14. The method of claim 1, wherein the two colors are respectively formed by a first set of spots and a second set of spots arranged in a common pattern, wherein the start positions of the two colors are formed by different positions of the first and second sets of spots arranged in the common pattern.
15. The method of claim 1, wherein the at least two colors are formed by the same recording head.
Description
BACKGROUND OF THE INVENTION

1. Field of the Invention

This invention relates to a method and an apparatus for recording various forms of information such as imagery and characters. The invention particularly relates to a technology for producing high-quality records using a recording head having a plurality of recording elements.

2. Description of the Related Art

FIG. 16 shows a general layout of a related art recording apparatus comprising a rotating recording drum and a recording head. In the recording apparatus indicated by 100, a generally cylindrical recording drum 110 is rotatably supported on a frame and a recording medium 112 can be fixed onto the outer circumference of the drum 110. The direction in which the drum 100 rotates corresponds to the main scanning direction.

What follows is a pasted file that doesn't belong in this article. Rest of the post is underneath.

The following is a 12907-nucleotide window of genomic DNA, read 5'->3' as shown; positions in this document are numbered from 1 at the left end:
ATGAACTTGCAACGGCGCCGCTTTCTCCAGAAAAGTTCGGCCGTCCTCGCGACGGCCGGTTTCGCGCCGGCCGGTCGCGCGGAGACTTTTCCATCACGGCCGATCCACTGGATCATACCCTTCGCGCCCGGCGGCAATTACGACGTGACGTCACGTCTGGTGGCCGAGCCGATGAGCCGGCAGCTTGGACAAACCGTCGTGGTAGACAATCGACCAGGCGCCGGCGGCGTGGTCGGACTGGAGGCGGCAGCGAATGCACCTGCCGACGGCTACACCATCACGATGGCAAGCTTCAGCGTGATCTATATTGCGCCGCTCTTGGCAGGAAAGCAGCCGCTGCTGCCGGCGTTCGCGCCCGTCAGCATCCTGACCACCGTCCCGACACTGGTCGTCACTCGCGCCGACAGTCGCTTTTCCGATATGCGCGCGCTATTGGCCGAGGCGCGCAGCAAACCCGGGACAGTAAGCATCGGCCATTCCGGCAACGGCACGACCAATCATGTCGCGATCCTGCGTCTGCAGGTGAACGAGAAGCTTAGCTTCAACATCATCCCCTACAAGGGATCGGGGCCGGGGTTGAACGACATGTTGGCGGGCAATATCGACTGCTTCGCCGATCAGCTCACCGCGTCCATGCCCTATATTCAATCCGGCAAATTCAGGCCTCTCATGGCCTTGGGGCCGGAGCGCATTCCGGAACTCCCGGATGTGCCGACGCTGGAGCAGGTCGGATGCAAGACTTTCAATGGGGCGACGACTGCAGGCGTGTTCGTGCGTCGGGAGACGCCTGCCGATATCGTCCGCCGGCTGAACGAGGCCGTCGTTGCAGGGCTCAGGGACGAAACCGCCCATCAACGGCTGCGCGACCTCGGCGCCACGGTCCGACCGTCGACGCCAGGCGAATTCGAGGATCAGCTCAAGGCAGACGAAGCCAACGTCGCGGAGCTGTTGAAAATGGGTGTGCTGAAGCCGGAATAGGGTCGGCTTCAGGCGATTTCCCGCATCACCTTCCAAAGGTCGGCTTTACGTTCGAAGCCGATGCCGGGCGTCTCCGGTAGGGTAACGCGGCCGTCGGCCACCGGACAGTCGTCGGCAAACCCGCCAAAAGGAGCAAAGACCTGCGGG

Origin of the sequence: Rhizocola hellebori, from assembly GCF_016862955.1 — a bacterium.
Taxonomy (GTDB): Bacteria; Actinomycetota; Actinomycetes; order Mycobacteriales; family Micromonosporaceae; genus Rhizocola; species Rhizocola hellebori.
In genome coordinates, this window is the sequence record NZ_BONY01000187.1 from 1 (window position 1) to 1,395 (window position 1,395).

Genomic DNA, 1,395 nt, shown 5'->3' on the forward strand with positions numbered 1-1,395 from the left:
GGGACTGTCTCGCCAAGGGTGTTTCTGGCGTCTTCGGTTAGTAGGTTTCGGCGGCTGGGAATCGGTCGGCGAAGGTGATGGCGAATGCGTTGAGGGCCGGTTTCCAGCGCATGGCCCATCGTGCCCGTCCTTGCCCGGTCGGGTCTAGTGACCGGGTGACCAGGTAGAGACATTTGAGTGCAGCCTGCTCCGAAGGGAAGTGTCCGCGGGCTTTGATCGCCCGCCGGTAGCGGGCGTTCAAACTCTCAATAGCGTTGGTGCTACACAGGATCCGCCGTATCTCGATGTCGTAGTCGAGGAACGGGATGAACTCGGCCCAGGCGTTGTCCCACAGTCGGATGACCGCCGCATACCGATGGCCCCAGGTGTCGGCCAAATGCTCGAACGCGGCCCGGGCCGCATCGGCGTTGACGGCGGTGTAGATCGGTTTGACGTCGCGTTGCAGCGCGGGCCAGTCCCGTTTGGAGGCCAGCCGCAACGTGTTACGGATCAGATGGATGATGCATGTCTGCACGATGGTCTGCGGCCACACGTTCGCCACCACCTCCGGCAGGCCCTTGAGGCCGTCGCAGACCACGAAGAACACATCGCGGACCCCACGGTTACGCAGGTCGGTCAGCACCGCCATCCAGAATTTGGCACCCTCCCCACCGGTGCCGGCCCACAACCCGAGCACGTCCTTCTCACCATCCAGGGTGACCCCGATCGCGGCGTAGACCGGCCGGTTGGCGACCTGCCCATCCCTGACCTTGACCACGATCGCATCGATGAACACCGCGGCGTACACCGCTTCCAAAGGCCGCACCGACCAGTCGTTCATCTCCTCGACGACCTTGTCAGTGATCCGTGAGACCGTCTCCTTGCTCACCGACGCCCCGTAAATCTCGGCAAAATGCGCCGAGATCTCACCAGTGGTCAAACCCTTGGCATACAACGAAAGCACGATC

A recording head 114 is fixed on a moving stage 116 such that it is capable of sliding along the guide member of the stage 116. The direction in which the recording head 114 moves along the stage 116 corresponds to an sub-scanning direction. The recording head 114 is typically composed of a plurality of laser diodes (LD) so that it is capable of issuing a plurality of laser beams.

As shown in FIG. 17, the recording medium 112 consists of a colorant or toner sheet 10 and an image-receiving sheet 12. The toner sheet 10 consists of a base 11 coated with a light-heat converting layer 14 and a toner layer 15 on the side which faces the image-receiving sheet. The image-receiving sheet 12 consists of a base 16 coated with a cushion layer 17 and an image-receiving layer 18 on the side which faces the toner sheet.